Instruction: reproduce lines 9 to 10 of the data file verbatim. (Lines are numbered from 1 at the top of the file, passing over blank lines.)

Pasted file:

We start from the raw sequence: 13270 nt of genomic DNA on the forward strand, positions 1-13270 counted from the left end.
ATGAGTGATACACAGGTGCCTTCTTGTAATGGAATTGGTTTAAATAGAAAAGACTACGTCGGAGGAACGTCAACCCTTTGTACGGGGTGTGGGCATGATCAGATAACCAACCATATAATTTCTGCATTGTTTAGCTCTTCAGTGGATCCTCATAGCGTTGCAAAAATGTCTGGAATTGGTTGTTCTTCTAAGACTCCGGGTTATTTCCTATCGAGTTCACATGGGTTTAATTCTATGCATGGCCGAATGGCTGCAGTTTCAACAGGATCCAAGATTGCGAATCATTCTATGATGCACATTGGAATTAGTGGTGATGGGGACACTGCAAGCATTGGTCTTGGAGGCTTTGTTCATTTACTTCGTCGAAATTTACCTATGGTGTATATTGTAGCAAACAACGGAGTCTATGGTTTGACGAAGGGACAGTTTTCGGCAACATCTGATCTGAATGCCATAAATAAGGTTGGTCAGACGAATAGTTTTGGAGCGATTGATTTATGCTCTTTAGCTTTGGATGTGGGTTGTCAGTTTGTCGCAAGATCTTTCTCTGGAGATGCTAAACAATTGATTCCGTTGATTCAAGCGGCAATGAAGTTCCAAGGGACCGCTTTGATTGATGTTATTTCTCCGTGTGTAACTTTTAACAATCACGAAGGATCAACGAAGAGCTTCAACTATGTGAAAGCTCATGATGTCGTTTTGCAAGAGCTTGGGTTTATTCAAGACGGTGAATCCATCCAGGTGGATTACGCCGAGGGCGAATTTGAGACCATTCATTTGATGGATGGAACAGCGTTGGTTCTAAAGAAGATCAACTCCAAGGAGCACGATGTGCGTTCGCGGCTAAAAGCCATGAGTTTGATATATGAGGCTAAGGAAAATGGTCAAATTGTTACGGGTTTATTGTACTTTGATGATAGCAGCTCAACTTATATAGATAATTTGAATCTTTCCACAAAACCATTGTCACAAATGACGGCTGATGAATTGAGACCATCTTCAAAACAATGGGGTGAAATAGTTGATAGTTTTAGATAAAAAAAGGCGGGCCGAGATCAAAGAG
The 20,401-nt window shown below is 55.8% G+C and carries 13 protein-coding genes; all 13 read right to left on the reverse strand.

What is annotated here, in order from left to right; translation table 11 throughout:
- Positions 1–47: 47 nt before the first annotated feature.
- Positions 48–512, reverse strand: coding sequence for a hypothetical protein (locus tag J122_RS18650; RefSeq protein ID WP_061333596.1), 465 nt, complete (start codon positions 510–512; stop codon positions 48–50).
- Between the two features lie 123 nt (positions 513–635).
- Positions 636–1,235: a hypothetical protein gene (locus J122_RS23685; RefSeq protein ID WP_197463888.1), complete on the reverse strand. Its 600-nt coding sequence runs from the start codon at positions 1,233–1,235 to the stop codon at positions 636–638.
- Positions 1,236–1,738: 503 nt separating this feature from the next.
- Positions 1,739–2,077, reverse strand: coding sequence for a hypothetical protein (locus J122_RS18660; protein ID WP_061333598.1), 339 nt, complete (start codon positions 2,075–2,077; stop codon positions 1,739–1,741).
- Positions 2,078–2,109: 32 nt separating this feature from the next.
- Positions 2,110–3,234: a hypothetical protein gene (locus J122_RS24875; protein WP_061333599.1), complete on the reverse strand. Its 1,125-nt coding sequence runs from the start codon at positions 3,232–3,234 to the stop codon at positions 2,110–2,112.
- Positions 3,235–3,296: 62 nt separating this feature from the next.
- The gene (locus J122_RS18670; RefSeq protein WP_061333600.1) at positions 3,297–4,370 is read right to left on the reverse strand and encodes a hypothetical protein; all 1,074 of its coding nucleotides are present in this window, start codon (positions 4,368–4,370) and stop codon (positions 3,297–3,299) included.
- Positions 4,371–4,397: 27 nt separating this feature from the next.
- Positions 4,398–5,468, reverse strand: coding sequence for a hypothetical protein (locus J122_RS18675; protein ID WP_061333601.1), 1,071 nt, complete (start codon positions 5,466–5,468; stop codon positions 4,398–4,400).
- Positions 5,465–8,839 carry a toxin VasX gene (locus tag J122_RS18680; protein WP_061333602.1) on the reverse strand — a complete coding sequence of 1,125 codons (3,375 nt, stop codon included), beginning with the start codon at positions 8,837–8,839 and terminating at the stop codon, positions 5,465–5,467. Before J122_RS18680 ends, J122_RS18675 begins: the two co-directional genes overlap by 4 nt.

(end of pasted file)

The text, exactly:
- Positions 1,236–1,738: 503 nt separating this feature from the next.
- Positions 1,739–2,077, reverse strand: coding sequence for a hypothetical protein (locus J122_RS18660; protein ID WP_061333598.1), 339 nt, complete (start codon positions 2,075–2,077; stop codon positions 1,739–1,741).